Traditional marketing is now suffering the same fate from the broad and instant dissemination of information as legacy media, including broadcast television and newspapers.
Marketing companies can no longer wave their magic wands and hand desired results to their clients.
The “Mad Men” of marketing’s past were creatures of the controlled and predictable environments of traditional broadcast and print media. Today’s effective marketers must also be creatures of (and experts in) non-traditional media and news platforms that were not part of the American lexicon 15 years ago.
This paradigm shift presents both great opportunities and risks for marketers and their clients.
While most savvy marketers agree on the concept of integrated marketing, many fail during the execution and communication phases of development. These failures may, in part, occur because firms have not acknowledged the impact of the digital revolution. New methods must be developed to optimize the unique benefits of the digital age while minimizing the impact of a messy, multi-platform world that changes every second.
When legacy media (television, print, radio and direct mail) was king, it was far simpler to launch a converged messaging campaign. The traditional marketing mix consisted broadly of advertising, public relations and print communication.
In contrast, the features of the new media landscape, due to disruptive technology, no longer allow such straightforward methods. According to the Pew Foundation, “87% of American adults now use the Internet, with near-saturation usage among those living in households earning $75,000 or more (99%), young adults ages 18-29 (97%), and those with college degrees (97%).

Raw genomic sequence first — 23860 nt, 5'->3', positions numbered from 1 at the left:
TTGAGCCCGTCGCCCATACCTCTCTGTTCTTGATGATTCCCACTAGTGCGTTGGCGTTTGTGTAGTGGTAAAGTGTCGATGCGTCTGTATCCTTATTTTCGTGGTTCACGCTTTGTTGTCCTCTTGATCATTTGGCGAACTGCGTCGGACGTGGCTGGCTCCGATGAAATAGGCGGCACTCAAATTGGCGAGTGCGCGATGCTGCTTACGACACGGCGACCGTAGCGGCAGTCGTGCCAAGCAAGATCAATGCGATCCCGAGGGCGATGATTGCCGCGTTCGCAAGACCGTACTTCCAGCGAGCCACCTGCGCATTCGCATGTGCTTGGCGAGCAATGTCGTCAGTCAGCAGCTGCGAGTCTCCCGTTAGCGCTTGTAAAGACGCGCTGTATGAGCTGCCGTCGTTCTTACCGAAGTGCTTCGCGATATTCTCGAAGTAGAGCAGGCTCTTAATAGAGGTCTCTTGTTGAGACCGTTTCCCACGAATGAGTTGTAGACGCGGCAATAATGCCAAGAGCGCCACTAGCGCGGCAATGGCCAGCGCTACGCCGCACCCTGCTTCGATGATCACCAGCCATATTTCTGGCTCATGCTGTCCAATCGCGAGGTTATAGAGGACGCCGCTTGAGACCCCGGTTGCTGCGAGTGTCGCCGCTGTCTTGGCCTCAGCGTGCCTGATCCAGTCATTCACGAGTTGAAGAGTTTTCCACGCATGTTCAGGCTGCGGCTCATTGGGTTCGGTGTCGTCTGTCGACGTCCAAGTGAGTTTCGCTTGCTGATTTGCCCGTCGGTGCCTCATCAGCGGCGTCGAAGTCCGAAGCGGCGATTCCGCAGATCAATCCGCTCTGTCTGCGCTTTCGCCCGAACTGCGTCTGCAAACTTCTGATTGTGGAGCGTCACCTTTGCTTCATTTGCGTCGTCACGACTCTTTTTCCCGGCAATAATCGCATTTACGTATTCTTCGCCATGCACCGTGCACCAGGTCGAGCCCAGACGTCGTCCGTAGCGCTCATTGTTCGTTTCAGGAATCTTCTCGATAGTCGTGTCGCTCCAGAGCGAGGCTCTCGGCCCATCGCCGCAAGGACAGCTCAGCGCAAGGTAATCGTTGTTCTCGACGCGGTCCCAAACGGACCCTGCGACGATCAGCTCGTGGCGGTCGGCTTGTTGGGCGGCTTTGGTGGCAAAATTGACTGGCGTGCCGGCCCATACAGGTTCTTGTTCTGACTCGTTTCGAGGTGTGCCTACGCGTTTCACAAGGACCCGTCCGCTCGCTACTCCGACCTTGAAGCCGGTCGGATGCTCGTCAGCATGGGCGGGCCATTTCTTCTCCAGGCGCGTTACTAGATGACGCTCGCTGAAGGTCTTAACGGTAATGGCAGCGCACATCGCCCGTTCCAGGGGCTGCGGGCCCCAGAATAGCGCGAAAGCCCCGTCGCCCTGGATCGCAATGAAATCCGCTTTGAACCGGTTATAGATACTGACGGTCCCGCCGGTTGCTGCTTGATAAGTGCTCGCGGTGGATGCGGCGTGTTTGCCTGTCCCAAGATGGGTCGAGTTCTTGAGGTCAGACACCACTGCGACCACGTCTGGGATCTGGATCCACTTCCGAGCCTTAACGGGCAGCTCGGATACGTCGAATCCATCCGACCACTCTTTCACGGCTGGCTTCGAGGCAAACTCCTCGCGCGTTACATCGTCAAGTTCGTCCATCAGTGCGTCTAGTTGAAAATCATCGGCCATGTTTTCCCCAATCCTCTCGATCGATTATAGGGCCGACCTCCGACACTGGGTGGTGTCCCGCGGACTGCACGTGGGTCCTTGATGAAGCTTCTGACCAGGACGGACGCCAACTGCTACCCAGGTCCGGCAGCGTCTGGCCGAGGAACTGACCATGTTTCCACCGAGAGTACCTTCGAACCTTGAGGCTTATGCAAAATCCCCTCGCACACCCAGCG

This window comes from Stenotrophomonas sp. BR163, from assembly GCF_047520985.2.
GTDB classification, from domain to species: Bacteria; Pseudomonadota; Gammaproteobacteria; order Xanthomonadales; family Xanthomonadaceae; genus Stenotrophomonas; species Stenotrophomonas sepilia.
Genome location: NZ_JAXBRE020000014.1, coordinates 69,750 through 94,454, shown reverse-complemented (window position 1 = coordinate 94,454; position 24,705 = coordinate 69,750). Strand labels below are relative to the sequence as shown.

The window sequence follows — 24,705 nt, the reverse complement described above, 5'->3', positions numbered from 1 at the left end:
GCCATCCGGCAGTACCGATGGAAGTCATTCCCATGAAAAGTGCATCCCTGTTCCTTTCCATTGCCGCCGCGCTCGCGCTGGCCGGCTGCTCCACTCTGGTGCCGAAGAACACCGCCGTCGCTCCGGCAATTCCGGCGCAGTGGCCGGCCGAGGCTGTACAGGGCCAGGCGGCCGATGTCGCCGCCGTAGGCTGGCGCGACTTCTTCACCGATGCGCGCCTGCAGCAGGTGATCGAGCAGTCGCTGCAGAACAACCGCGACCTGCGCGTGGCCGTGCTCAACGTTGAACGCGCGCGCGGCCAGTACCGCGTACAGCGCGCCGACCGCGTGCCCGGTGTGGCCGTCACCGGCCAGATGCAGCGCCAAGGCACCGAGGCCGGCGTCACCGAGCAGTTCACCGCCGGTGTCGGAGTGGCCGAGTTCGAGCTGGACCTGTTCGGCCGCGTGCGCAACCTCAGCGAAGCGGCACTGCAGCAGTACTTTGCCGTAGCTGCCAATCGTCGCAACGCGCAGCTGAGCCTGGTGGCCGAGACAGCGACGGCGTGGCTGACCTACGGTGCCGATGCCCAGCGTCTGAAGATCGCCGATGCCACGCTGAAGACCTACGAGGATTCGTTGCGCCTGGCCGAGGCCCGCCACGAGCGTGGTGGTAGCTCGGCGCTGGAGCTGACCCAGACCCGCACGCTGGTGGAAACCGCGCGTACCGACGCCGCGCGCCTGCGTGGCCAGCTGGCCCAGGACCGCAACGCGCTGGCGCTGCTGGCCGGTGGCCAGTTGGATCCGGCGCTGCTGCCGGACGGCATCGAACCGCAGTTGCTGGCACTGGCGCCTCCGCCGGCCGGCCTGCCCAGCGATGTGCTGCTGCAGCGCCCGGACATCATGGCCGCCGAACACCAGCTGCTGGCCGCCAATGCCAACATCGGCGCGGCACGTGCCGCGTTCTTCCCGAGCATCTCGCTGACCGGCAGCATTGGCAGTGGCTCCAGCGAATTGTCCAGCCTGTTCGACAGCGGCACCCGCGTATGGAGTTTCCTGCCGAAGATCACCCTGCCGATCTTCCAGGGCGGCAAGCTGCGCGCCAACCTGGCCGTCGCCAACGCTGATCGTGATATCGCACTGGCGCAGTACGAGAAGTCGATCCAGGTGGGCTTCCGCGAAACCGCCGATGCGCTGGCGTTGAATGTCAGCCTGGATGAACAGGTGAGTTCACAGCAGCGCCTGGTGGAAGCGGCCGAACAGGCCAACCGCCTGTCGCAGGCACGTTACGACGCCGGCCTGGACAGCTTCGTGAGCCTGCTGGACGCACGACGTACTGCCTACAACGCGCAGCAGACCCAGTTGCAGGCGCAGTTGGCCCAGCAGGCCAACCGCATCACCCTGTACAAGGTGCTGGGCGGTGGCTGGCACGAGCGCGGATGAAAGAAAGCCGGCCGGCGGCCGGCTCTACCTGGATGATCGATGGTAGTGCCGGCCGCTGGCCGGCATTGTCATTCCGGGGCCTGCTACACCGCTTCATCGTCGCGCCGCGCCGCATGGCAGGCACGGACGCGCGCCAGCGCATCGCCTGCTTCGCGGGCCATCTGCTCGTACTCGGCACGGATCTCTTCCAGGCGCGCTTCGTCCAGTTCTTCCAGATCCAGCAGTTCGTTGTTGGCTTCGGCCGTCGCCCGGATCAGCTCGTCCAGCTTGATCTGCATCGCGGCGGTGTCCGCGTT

“Fully 68% of adults connect to the Internet with mobile devices like smartphones or tablet computers. The adoption of related technologies has also been extraordinary: Over the course of Pew Research Center polling, adult ownership of cellphones has risen from 53% in our first survey in 2000 to 90% now.”
This means that organizations must engage in unified marketing strategies or risk having their messages fragmented, diluted and lost.
Traditional marketers also need to evaluate the current internal structuring of personnel. Companies must create integrated marketing teams that can break through the clutter with consistent messages.
The American Marketing Association defines integrated marketing communications as “…a planning process designed to assure that all brand contacts received by a customer or prospect for a product, service, or organization are relevant to that person and consistent over time.”
That planning process is where marketers can fall short because their team members may not be aligned in a way that facilitates success for these complex campaigns.
Traditional marketing is like the children’s game of “telephone”, in which the message is ultimately lost in translation. In contrast, integrated marketing allows you to reach your customer with one voice on every platform. Although seemingly simple, the greatest challenge in integrated marketing is designing the complex machine that can deliver powerful results.
Mike White launched Jacksonville-based Client Focused Media in 2002. A leading integrated marketing firm in Northeast Florida, CFM has extensive capabilities and experience providing strategic planning, marketing, creative, advertising, printing, branding, public relations and crisis communications services.
White also serves as the publisher of Jacksonville BUZZ Magazine with a monthly readership of 150,000. White is committed to providing the broadest range of integrated marketing services possible for CFM’s clients.
Burning Bush Brands, CantrellWhite Communications, Develofi, Zero In Digital, Whyte Space Design, WhitePepper Sports Marketing, Get in the Game SE, Bluhorn, Lowest Priced Promos, and Sangamon Print and Brokerage are all divisions of CFM.